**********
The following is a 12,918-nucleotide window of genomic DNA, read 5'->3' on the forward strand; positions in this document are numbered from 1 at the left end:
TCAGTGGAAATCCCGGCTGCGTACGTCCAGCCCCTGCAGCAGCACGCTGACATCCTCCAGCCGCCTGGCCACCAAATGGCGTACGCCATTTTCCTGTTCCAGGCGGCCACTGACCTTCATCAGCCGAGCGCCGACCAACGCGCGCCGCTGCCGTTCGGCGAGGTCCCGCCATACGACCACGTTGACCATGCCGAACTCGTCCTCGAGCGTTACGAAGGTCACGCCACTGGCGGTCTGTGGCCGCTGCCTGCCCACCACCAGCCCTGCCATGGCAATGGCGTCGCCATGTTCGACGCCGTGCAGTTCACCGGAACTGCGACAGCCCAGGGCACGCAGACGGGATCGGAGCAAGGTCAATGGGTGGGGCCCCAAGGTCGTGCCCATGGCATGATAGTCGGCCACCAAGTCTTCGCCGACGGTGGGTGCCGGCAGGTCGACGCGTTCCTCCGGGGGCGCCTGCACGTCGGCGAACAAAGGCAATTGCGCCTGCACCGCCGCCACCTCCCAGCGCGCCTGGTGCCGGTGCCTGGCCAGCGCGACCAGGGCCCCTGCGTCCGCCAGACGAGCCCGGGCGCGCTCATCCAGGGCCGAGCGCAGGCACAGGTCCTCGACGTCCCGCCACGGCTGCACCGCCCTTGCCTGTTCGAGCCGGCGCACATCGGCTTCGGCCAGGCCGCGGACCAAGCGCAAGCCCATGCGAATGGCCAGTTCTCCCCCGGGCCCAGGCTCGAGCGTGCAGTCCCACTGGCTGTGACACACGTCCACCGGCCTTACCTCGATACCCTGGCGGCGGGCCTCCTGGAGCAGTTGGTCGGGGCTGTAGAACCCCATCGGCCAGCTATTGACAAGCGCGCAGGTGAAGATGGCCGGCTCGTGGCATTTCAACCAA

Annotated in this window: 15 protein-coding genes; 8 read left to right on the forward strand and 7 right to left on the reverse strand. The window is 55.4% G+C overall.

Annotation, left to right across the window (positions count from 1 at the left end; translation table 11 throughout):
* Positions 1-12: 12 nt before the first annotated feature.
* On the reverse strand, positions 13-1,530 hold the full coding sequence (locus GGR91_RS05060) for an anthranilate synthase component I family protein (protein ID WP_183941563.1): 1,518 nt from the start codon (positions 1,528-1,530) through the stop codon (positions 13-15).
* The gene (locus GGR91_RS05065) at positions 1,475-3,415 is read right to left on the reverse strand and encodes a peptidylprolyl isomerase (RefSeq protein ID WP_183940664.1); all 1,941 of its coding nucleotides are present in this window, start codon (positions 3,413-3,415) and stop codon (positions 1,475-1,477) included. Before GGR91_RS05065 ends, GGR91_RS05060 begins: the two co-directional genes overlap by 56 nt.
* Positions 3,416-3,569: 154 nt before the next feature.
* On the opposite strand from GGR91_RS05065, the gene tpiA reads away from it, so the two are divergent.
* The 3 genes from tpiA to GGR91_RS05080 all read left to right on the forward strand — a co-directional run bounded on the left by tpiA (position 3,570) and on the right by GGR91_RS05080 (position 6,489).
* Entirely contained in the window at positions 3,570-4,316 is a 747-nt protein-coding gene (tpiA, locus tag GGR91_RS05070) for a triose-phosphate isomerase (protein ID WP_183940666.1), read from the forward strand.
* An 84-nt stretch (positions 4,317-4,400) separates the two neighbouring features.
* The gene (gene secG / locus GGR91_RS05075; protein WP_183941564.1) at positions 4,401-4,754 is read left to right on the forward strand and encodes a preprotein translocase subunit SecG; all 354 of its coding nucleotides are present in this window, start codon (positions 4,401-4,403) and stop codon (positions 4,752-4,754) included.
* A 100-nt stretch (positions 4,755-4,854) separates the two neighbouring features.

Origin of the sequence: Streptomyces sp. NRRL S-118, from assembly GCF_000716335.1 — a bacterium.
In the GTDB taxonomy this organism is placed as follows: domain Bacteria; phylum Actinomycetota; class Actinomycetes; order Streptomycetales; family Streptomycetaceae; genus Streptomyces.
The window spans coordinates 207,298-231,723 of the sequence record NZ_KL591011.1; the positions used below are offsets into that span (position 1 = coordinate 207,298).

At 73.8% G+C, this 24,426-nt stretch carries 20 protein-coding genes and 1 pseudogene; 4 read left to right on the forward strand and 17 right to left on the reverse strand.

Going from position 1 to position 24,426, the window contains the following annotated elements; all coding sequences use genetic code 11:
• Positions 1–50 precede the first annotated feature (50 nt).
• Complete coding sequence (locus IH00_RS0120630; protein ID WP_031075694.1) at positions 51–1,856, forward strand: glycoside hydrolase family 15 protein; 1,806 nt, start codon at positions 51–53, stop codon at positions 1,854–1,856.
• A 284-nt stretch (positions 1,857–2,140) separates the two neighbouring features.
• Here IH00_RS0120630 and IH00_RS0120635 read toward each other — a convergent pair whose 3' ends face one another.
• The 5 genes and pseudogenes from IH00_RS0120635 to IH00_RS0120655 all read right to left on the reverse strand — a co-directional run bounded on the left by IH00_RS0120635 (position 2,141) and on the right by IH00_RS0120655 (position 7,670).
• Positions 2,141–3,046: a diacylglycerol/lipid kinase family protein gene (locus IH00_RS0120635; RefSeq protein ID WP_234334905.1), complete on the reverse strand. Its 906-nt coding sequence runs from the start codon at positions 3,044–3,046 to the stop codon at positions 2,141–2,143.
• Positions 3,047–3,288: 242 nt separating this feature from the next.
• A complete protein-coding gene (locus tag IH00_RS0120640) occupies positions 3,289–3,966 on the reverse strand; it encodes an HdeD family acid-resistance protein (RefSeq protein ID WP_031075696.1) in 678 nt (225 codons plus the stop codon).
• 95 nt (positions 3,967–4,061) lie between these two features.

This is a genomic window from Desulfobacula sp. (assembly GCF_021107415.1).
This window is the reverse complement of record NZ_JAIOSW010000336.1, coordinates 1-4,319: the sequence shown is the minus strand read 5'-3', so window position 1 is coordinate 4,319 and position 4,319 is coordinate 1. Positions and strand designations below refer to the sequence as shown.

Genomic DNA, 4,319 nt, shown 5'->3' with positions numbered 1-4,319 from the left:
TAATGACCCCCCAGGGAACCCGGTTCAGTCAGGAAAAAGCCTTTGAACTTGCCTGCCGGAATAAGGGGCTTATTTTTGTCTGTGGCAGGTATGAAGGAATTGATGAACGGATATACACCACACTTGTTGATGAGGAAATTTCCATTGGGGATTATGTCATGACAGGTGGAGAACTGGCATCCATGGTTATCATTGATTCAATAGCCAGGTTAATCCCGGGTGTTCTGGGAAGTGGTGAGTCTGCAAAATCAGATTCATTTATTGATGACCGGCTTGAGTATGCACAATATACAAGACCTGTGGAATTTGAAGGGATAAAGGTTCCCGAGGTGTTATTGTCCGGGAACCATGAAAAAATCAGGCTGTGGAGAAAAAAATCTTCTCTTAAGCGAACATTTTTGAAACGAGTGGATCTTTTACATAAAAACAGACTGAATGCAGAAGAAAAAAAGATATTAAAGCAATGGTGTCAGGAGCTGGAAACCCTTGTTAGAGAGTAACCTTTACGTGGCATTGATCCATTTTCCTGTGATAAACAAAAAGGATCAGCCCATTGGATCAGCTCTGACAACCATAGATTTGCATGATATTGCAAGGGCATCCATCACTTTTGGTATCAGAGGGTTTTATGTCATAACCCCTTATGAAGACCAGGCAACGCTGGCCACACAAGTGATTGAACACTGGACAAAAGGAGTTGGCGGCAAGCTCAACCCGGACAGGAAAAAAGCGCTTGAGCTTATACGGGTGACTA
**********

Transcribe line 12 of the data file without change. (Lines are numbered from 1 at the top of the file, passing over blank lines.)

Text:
* An 84-nt stretch (positions 4,317-4,400) separates the two neighbouring features.